We had lots of fun with measurement this week! First, we measured ourselves, the table, the chair, and our linking chain beanstalk using Jack’s shoe prints and the giant’s footprints. Then, we measured different items from the story such as the goose, the beanstalk, Jack’s mom, gold coins, etc. using our bean rulers (folded packing tape with dried lima beans). Love all this counting! Grab your Beanstalk Measurement here!
Golden Goose Eggs
I am so proud of how far my little one has come with subitizing – recognizing different quantities quickly! She can almost recognize all ten frames immediately, all individual dice, and knows that a group of tallies is 5, so she no longer needs to count those. These foundational number sense skills are essential for moving on to more difficult concepts as she grows older and to help remove the fear of math that I saw with so many students.
In this Golden Goose Egg activity, we sorted golden eggs with numerals, dice, ten frames, and tallies into the cupcake tin with the matching numbered goose.
Giant’s Bag of Gold
Fee-fi-fo-fum! Let’s see how many gold coins are in these bags just like the giant! We did this as a weighing activity. First, I had to weigh the empty bag and tag to make a counterweight (I just taped gold coins on the outside of one of the balance scale buckets). Then, without opening the bag, we weighed the bag by counting coins on the opposite side to see how many were inside. This can also be used as a simple counting activity by having students count the number of coins inside the bags and recording the number on the recording sheet.
Since we haven’t worked on graphing in awhile, we used jellybeans for this tasty math experience! First, we laid them on top, looking to see which color had the most, the least, or if there were any that were equal. Then, we colored in the graph to match each color of jellybean. Finally, we gobbled them all up! Yummy! Grab your free graph here!
Jack and the Beanstalk: Sensory Bins & Dramatic Play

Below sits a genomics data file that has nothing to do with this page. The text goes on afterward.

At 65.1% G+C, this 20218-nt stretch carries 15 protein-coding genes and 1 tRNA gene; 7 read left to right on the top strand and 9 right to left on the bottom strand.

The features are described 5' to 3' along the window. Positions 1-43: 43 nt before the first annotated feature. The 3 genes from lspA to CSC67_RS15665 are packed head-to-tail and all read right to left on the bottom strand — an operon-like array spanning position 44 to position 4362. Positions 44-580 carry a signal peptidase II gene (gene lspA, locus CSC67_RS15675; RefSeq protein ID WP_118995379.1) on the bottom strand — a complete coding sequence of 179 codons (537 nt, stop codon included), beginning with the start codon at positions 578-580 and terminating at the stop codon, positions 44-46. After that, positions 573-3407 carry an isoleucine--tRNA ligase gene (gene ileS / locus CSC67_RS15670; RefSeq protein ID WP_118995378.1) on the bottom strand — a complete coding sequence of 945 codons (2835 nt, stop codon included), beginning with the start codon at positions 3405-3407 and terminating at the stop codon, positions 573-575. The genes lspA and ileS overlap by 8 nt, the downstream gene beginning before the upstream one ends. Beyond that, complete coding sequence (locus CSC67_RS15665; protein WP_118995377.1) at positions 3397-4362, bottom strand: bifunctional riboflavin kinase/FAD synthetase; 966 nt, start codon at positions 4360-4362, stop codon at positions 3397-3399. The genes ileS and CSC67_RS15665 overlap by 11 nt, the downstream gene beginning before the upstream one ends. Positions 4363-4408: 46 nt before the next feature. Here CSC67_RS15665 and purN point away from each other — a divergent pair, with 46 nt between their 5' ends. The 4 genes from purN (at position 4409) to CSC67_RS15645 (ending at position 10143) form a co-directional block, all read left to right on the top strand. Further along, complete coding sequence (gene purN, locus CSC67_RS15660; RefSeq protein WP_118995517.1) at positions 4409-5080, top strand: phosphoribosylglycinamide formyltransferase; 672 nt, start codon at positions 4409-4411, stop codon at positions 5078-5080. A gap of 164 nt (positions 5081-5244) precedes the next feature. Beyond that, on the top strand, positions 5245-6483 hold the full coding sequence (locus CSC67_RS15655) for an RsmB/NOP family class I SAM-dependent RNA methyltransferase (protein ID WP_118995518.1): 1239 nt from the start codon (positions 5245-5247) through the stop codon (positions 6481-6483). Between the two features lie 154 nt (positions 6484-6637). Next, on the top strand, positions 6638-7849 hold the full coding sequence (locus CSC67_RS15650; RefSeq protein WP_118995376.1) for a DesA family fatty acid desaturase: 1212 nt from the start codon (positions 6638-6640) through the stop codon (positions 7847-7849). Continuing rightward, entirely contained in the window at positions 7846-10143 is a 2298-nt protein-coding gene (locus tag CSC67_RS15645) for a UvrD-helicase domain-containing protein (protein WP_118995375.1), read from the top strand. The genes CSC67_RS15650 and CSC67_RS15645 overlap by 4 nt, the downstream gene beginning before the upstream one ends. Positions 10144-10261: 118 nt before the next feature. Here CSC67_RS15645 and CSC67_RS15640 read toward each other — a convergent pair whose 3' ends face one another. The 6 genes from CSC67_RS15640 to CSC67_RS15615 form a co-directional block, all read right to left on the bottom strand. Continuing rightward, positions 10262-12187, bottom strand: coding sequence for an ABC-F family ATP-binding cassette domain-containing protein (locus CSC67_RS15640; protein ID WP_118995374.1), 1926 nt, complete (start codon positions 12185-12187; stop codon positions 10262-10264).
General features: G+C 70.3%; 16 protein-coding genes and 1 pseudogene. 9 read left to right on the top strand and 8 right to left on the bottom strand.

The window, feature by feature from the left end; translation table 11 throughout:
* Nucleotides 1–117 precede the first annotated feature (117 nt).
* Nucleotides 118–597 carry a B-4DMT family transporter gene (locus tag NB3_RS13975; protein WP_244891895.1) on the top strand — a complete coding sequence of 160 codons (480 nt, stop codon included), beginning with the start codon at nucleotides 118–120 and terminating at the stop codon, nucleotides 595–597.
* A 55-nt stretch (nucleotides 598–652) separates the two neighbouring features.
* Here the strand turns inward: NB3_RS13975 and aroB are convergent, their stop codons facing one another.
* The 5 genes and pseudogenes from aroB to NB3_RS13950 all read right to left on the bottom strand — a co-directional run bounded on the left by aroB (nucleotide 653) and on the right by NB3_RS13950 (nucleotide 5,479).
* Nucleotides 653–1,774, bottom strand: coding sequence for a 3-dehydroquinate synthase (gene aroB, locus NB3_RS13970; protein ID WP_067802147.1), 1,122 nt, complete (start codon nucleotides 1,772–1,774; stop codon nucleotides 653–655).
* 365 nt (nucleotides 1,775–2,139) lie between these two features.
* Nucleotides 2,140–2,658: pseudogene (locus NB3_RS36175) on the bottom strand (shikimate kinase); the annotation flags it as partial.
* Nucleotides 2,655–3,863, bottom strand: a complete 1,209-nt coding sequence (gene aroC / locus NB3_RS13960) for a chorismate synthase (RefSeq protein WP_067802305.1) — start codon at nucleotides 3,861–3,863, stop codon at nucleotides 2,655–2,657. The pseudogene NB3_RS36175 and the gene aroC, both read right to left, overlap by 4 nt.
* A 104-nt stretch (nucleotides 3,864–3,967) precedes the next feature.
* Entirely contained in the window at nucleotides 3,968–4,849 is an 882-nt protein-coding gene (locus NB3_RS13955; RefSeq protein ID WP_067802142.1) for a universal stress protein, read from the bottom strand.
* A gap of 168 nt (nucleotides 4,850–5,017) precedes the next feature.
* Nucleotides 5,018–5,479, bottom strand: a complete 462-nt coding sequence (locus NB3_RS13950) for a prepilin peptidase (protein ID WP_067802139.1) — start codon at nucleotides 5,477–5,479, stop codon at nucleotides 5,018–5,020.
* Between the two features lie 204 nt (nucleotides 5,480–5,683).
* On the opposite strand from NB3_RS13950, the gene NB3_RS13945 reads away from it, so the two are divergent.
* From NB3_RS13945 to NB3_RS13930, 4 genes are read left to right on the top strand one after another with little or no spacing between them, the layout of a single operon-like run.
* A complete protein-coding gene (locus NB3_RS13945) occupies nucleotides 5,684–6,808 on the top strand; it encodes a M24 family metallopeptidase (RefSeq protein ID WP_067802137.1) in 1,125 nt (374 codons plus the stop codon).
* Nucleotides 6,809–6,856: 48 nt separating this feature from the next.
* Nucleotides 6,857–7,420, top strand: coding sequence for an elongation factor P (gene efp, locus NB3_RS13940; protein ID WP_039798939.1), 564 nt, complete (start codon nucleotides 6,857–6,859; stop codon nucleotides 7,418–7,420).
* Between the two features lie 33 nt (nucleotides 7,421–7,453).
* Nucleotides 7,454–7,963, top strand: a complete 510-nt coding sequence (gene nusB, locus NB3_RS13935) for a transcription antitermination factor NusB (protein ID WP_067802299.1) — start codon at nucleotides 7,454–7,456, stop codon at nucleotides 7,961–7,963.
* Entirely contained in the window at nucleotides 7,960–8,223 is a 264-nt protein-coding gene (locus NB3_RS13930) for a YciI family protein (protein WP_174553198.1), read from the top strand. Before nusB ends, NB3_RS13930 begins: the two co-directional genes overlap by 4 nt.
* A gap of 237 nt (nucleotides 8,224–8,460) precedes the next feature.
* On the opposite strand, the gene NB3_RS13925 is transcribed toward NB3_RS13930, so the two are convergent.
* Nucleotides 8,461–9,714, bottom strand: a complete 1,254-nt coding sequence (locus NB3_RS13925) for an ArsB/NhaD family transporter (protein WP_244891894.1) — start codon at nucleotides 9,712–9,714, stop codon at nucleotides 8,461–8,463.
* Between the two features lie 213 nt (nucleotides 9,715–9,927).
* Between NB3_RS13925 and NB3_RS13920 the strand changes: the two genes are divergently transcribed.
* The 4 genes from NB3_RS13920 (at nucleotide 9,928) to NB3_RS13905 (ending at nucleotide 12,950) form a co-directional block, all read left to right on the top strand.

Jack and the Beanstalk Dramatic Play
I absolutely love this dramatic play center! We made a castle out of a large cardboard box and wrapped it with this castle decoration I had from years ago for Halloween. Here is a similar one on Amazon or you can just use a sponge with gray paint to make a brick pattern. Then, we added in some printable props, name tags, and the best part: retelling cards. Before reenacting the story, we used the cards to retell the story. Throwing in some literacy! Woot!
Jack and the Beanstalk Sensory Bin
This “Jack and the Beanstalk” sensory bin is filled with dried lima beans, gold coins, gold Easter eggs, bags, and a pool noodle beanstalk! The best part is that I taped it up on the side of the tub to make it a bean shoot! Lots of fun dropping the beans and filling the eggs and bags.
Golden Eggs: What’s That Sound?
We had a neat sound experience by shaking golden eggs filled with various objects to guess what was in each one. Very interesting to see what she thought was in each one. We did this two times, and the second time through, my little one was much faster and sure about her guesses. Grab What’s That Sound? here!
Here’s the stacking challenge: stack the green pool noodles on top of each other to reach the castle in the clouds. We added in some masking measuring tape for some number identification. It was actually a little more difficult to reach two feet than I thought it would be for the little ones. Tip: Cut pool noodles with a large knife rather than scissors to make the cuts straighter.
Easy science exploration to set up: What happens to jellybeans when we add water? Right away, we noticed the water changing color, which is why I had my little ones sort them into different cups by color before beginning. Then, we began to notice white film and the “Starburst” logo floating to the top of the water as the clear coat came off. Then, we set a timer for 15 minutes and came back to find that the jellybeans were almost white. Lots of questions: What’s happening? How do you think the water tastes? How do the jellybeans feel after?
There was so much learning going on during our “Jack and the Beanstalk” week! You can grab the entire bundle here at a discounted price! As always, if there is anything you need to make these resources work for your class, just email me here.